Top 10 Back-to-School Issues that Might not be on your LIST

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I think I’ve finally let myself believe that school starts in just a week.

A week ago, I had hardly given it a thought, but now that teacher assignments and bus schedules are filling the mailbox, I can’t keep my head in the sand much longer. Time to buckle down and make some school year goals and good habits.

If you’ve been ticking down the “prep for school lists” and doing your supply shopping, I’d like to humbly suggest some real food and natural living line items to make sure you cover as the kiddos head back. Top 10 Back-to-School Issues that Might not be on your LIST (good habits for the school year, how to de-sugarize the holiday parties and more!)

Good Habits: The Three Things

January is a popular time for resolutions and clean starts, but I think the beginning of a new school year is an even more appropriate time. I always appreciate the new routine and attempt to embrace it with routines of our own at home.

For example, as soon as my kids walk in the door, they have to do The Three Things:

  1. Wash their hands.
  2. Unpack their backpack.
  3. Take care of the lunch box (including putting the ice pack in the freezer).

This is immediately, before doing homework, before having a snack. “Have you done your 3 things?” is the question they are always met with when they ask their question: “Can I go play?” Here’s more on afterschool chores. It’s a routine worth starting, no matter what your personal “3 Things” are.

Snacks are Great, but the Kitchen Closes at 4:15

Top 10 Back-to-School Issues that Might not be on your LIST (good habits for the school year, how to de-sugarize the holiday parties and more!)

Quinoa Oat Snack Bars

This summer we’ve experimented a bit with no afternoon snack, and it’s gone quite well. My kids make it just fine from a 1:00ish end of lunch to a 6:00 dinner.

School lunch is a bit earlier and often a bit less filling because of the time allotted for eating, so I do think my kids will appreciate an afternoon snack. But I don’t want to spoil their dinner, so we’re starting a new rule this year: The kitchen closes at 4:15.

They get off the bus at 3:50, so that means that after The Three Things, they need to have a snack right away or not at all. Snack choices are always offered by mom, by the way. No free for alls around here (probably because there really isn’t any snacky food to just grab other than making a trail mix, which isn’t all that exciting – but it is often their top choice when offered).

Sunscreen at Recess? Not Here.

Top 10 Back-to-School Issues that Might not be on your LIST (good habits for the school year, how to de-sugarize the holiday parties and more!)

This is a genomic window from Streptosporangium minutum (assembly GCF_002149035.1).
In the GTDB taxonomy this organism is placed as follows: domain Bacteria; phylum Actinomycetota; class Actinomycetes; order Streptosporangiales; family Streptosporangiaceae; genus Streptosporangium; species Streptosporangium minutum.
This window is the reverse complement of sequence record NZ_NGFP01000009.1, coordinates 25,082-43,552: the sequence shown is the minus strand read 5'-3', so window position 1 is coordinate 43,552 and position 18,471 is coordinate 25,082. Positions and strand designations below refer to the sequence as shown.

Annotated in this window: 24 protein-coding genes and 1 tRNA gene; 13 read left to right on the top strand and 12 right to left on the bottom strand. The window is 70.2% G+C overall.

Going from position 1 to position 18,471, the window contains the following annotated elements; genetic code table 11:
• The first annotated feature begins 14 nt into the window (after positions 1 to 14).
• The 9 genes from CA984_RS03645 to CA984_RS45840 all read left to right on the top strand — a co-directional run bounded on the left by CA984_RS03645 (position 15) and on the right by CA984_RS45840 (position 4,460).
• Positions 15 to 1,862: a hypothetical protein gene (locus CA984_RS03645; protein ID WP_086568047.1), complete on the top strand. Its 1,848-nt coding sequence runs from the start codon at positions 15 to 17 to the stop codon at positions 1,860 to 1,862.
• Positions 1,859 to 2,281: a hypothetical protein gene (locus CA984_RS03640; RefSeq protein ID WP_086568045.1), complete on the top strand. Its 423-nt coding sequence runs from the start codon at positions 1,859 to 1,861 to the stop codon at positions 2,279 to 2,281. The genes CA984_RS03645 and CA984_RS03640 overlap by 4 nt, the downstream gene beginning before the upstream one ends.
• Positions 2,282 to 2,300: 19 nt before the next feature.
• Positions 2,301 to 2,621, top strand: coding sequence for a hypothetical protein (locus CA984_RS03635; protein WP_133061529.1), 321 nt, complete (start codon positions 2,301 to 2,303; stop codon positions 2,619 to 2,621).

I know a lot of people put sunscreen on their kids before they leave in the morning, but I’m emphatic about that being a bad idea, especially if you’re using conventional sunscreen. I want my kids to have 20 minutes of sun if they can get it midday, and at this time of year, I’m not worried about them burning (but we live at a latitude that’s pretty gentle as far as the sun’s rays go).

If your kids do need sun protection (Texas, Florida, etc.), be sure to read my natural sunscreen review and more on sunscreen at school.

A No-Waste Lunch

Top 10 Back-to-School Issues that Might not be on your LIST (good habits for the school year, how to de-sugarize the holiday parties and more!)

School lunch rooms generate a lot of trash, both in wasted food and packaging.

Our lunches generally create zero waste. What can you do to keep up the good eco-friendly habits you build at home while your kids are at school?

Here are some baby step ideas and tips to moving toward a No-Waste Lunch. A lot of our supplies have come from Mighty Nest, one of my longtime sponsors.

Practice Lunch Box Training

Top 10 Back-to-School Issues that Might not be on your LIST (good habits for the school year, how to de-sugarize the holiday parties and more!)

Don’t forget, before you send a lunch box, thermos, or container with your kids for lunch, practice with them to make sure they can open it.

This is a great time to talk about what the lunchroom will be like, how long (or not) they’ll have to eat, and that they need to focus on their food and eat the healthy parts first.

Be Clean, But Not Too Clean

It’s frustrating when you strive for a natural environment in your home and then your kids spend 6-7 hours at school breathing in industrial strength cleaners and using strong antibacterial soaps all day. Triclosan is the reason antibacterial soaps are no good, but it’s an uphill battle with schools.

I teach my kids – and I need to remember to remind them before they head off to school this year – that they only need a tiny dab of soap to get the job done. The huge glob that comes out of most residential and commercial pumps is about three times too much for the biggest man hands ever.

But what about hand sanitizers? Aren’t those antibacterial too? Although kids really need to use soap and water to get dirt and grime off their hands, I don’t think (most) antibacterial sanitizers are as bad as the soap, and here’s why.